In the following months I entertained many guests at Mistress Pickles’ house and my First Lady was a regular visitor. She sometimes liked to take both Maria, to whom I had become exceeding close, and me to her room and we would entertain her together. Mistress Pickles’ salon had become well known amongst ladies of class and, of course, a certain inclination.
One evening we were in the salon, playing charades as I recall, when the Mistress arrived with Jenkins and asked us all to sit and pay attention. I sat with Maria upon a chaise longue and awaited our Mistress’s words.
‘This house has welcomed and entertained many fine ladies during the recent years. Some of those ladies are, as some of you will recognise, born to the greatest of our country’s families. We have been and continue to be most successful and all of you will reap the benefits of your labours if or when you choose to retire. I have had my new secretary,’ (this was Eleanor, who replaced me in that role), ‘prepare for each of you a brief summary of the monies held by me to your accounts. Do not be alarmed, this is not indicating that I wish any of you to leave, quite the contrary. I felt only that you should see for yourselves how your fortunes are building against the day of your retirement.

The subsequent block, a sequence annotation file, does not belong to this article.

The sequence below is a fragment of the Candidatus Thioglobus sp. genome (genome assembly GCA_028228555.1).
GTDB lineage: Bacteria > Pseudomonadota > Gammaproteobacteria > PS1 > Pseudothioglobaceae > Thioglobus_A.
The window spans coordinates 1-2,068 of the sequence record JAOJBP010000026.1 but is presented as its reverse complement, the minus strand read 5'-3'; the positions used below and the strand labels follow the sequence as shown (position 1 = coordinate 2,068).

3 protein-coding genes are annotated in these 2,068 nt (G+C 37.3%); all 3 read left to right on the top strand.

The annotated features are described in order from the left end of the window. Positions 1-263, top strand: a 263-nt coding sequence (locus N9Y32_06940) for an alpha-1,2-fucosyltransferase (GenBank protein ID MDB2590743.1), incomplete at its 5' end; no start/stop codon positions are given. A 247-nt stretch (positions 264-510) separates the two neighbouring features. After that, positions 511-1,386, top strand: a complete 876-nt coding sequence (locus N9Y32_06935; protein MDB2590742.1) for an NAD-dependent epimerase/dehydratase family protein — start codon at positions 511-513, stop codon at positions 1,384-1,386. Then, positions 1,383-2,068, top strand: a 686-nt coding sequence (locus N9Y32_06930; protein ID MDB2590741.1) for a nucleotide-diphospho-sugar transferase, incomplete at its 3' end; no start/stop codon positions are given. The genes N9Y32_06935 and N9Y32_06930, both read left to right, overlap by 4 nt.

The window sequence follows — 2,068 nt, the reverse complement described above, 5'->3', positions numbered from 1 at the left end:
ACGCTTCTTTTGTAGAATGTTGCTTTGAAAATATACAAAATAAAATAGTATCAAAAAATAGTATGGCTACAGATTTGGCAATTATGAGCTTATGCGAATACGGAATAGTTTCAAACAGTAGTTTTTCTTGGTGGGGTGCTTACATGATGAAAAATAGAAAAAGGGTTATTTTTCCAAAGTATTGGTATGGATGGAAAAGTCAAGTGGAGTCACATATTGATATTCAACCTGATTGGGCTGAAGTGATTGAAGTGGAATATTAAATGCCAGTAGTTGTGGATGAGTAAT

‘I have to announce this evening that we are honoured to have been asked to fulfill a particularly important function for one rather special family. Since you will all recognise certain members of that family on the day I have been allowed to give you some particulars.
‘On Saturday of next week we are to entertain members of Lady Chatterton’s entourage.’
Here she paused as a murmur went through the assembled ladies. Lady Chatterton was a noted individual of extremely high birth. She was also a thorn in the side of the government, led at that time by Lord North, speaking as she often did about the appalling treatment afforded the poor and, in particular, poor women and children.
‘Her Ladyship, as those of you who read will know, is a bold advocate of improvement in this country of ours but you will not know that she shares our Sapphic interests. In fact I have been led to understand that her household resembles our own in some ways.